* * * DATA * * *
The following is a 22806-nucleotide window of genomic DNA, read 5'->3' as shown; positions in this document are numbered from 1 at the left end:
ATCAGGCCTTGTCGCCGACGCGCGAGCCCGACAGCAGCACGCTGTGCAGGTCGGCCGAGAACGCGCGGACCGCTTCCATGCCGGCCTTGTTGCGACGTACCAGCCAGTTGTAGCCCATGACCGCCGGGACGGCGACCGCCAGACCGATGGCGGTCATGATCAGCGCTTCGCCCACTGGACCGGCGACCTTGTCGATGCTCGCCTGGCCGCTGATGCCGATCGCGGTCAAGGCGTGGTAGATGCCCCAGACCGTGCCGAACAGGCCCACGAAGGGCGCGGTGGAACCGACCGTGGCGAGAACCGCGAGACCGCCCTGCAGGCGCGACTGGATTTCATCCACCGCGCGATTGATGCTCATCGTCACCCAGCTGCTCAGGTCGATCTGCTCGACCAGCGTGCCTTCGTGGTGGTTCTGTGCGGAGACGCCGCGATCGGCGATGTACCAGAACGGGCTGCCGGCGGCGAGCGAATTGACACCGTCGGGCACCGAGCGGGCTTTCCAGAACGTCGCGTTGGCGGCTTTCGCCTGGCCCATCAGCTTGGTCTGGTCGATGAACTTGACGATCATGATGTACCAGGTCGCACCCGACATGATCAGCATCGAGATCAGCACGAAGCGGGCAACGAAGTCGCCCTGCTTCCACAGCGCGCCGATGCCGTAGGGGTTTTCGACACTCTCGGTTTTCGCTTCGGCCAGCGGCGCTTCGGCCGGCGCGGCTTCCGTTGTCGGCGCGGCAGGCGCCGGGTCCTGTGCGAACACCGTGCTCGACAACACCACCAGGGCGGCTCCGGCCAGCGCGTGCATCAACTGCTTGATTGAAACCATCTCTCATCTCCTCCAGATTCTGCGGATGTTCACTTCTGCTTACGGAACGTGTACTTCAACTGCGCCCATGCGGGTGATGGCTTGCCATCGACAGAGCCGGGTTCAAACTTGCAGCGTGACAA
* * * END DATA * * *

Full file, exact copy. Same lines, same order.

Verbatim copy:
The following is a 22806-nucleotide window of genomic DNA, read 5'->3' as shown; positions in this document are numbered from 1 at the left end:
ATCAGGCCTTGTCGCCGACGCGCGAGCCCGACAGCAGCACGCTGTGCAGGTCGGCCGAGAACGCGCGGACCGCTTCCATGCCGGCCTTGTTGCGACGTACCAGCCAGTTGTAGCCCATGACCGCCGGGACGGCGACCGCCAGACCGATGGCGGTCATGATCAGCGCTTCGCCCACTGGACCGGCGACCTTGTCGATGCTCGCCTGGCCGCTGATGCCGATCGCGGTCAAGGCGTGGTAGATGCCCCAGACCGTGCCGAACAGGCCCACGAAGGGCGCGGTGGAACCGACCGTGGCGAGAACCGCGAGACCGCCCTGCAGGCGCGACTGGATTTCATCCACCGCGCGATTGATGCTCATCGTCACCCAGCTGCTCAGGTCGATCTGCTCGACCAGCGTGCCTTCGTGGTGGTTCTGTGCGGAGACGCCGCGATCGGCGATGTACCAGAACGGGCTGCCGGCGGCGAGCGAATTGACACCGTCGGGCACCGAGCGGGCTTTCCAGAACGTCGCGTTGGCGGCTTTCGCCTGGCCCATCAGCTTGGTCTGGTCGATGAACTTGACGATCATGATGTACCAGGTCGCACCCGACATGATCAGCATCGAGATCAGCACGAAGCGGGCAACGAAGTCGCCCTGCTTCCACAGCGCGCCGATGCCGTAGGGGTTTTCGACACTCTCGGTTTTCGCTTCGGCCAGCGGCGCTTCGGCCGGCGCGGCTTCCGTTGTCGGCGCGGCAGGCGCCGGGTCCTGTGCGAACACCGTGCTCGACAACACCACCAGGGCGGCTCCGGCCAGCGCGTGCATCAACTGCTTGATTGAAACCATCTCTCATCTCCTCCAGATTCTGCGGATGTTCACTTCTGCTTACGGAACGTGTACTTCAACTGCGCCCATGCGGGTGATGGCTTGCCATCGACAGAGCCGGGTTCAAACTTGCAGCGTGACAA